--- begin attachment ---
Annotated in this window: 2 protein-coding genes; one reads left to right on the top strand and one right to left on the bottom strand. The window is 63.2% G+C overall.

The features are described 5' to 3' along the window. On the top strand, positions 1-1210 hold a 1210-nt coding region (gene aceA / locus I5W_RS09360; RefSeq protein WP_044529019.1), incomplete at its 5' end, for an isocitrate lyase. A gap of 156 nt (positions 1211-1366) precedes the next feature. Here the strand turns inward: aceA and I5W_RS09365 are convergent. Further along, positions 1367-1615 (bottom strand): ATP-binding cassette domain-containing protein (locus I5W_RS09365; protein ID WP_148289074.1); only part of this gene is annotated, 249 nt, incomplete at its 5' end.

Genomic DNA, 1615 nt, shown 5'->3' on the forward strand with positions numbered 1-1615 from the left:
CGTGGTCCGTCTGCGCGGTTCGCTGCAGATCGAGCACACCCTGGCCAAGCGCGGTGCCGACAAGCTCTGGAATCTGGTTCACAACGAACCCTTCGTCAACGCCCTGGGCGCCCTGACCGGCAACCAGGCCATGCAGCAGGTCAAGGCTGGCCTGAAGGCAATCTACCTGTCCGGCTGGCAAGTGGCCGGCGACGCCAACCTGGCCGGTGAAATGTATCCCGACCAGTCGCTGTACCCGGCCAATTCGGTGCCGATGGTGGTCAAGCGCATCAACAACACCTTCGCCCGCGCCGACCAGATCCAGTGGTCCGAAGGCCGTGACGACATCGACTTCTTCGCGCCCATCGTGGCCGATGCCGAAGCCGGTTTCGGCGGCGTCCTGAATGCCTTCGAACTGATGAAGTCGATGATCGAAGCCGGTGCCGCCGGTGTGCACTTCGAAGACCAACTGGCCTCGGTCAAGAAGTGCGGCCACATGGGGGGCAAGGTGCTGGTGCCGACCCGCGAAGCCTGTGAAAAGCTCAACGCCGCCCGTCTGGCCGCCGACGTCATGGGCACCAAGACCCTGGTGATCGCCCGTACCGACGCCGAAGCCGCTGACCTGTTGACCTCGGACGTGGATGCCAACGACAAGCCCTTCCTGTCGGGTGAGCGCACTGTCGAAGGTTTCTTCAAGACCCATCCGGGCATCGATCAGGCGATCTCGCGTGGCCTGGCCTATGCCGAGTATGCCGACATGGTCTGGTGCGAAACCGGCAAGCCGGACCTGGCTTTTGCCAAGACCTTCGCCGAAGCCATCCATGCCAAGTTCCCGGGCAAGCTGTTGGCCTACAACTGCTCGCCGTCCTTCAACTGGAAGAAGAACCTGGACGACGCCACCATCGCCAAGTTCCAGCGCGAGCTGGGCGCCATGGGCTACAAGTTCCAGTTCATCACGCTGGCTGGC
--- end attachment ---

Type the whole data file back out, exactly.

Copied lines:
Annotated in this window: 2 protein-coding genes; one reads left to right on the top strand and one right to left on the bottom strand. The window is 63.2% G+C overall.

The features are described 5' to 3' along the window. On the top strand, positions 1-1210 hold a 1210-nt coding region (gene aceA / locus I5W_RS09360; RefSeq protein WP_044529019.1), incomplete at its 5' end, for an isocitrate lyase. A gap of 156 nt (positions 1211-1366) precedes the next feature. Here the strand turns inward: aceA and I5W_RS09365 are convergent. Further along, positions 1367-1615 (bottom strand): ATP-binding cassette domain-containing protein (locus I5W_RS09365; protein ID WP_148289074.1); only part of this gene is annotated, 249 nt, incomplete at its 5' end.

Genomic DNA, 1615 nt, shown 5'->3' on the forward strand with positions numbered 1-1615 from the left:
CGTGGTCCGTCTGCGCGGTTCGCTGCAGATCGAGCACACCCTGGCCAAGCGCGGTGCCGACAAGCTCTGGAATCTGGTTCACAACGAACCCTTCGTCAACGCCCTGGGCGCCCTGACCGGCAACCAGGCCATGCAGCAGGTCAAGGCTGGCCTGAAGGCAATCTACCTGTCCGGCTGGCAAGTGGCCGGCGACGCCAACCTGGCCGGTGAAATGTATCCCGACCAGTCGCTGTACCCGGCCAATTCGGTGCCGATGGTGGTCAAGCGCATCAACAACACCTTCGCCCGCGCCGACCAGATCCAGTGGTCCGAAGGCCGTGACGACATCGACTTCTTCGCGCCCATCGTGGCCGATGCCGAAGCCGGTTTCGGCGGCGTCCTGAATGCCTTCGAACTGATGAAGTCGATGATCGAAGCCGGTGCCGCCGGTGTGCACTTCGAAGACCAACTGGCCTCGGTCAAGAAGTGCGGCCACATGGGGGGCAAGGTGCTGGTGCCGACCCGCGAAGCCTGTGAAAAGCTCAACGCCGCCCGTCTGGCCGCCGACGTCATGGGCACCAAGACCCTGGTGATCGCCCGTACCGACGCCGAAGCCGCTGACCTGTTGACCTCGGACGTGGATGCCAACGACAAGCCCTTCCTGTCGGGTGAGCGCACTGTCGAAGGTTTCTTCAAGACCCATCCGGGCATCGATCAGGCGATCTCGCGTGGCCTGGCCTATGCCGAGTATGCCGACATGGTCTGGTGCGAAACCGGCAAGCCGGACCTGGCTTTTGCCAAGACCTTCGCCGAAGCCATCCATGCCAAGTTCCCGGGCAAGCTGTTGGCCTACAACTGCTCGCCGTCCTTCAACTGGAAGAAGAACCTGGACGACGCCACCATCGCCAAGTTCCAGCGCGAGCTGGGCGCCATGGGCTACAAGTTCCAGTTCATCACGCTGGCTGGC